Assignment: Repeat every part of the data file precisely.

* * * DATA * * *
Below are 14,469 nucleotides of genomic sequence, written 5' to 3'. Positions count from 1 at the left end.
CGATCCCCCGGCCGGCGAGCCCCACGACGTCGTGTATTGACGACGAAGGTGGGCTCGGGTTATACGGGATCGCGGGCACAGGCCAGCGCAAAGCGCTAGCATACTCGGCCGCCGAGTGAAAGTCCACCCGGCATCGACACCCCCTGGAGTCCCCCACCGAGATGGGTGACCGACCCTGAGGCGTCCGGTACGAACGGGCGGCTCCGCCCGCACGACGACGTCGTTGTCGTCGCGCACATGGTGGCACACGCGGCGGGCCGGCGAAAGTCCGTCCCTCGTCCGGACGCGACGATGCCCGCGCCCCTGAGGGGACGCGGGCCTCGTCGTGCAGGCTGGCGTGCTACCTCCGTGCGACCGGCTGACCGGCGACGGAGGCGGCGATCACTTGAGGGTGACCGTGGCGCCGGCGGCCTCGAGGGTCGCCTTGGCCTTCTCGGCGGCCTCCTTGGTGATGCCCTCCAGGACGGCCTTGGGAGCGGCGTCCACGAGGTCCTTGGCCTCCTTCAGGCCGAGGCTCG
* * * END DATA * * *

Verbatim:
Below are 14,469 nucleotides of genomic sequence, written 5' to 3'. Positions count from 1 at the left end.
CGATCCCCCGGCCGGCGAGCCCCACGACGTCGTGTATTGACGACGAAGGTGGGCTCGGGTTATACGGGATCGCGGGCACAGGCCAGCGCAAAGCGCTAGCATACTCGGCCGCCGAGTGAAAGTCCACCCGGCATCGACACCCCCTGGAGTCCCCCACCGAGATGGGTGACCGACCCTGAGGCGTCCGGTACGAACGGGCGGCTCCGCCCGCACGACGACGTCGTTGTCGTCGCGCACATGGTGGCACACGCGGCGGGCCGGCGAAAGTCCGTCCCTCGTCCGGACGCGACGATGCCCGCGCCCCTGAGGGGACGCGGGCCTCGTCGTGCAGGCTGGCGTGCTACCTCCGTGCGACCGGCTGACCGGCGACGGAGGCGGCGATCACTTGAGGGTGACCGTGGCGCCGGCGGCCTCGAGGGTCGCCTTGGCCTTCTCGGCGGCCTCCTTGGTGATGCCCTCCAGGACGGCCTTGGGAGCGGCGTCCACGAGGTCCTTGGCCTCCTTCAGGCCGAGGCTCG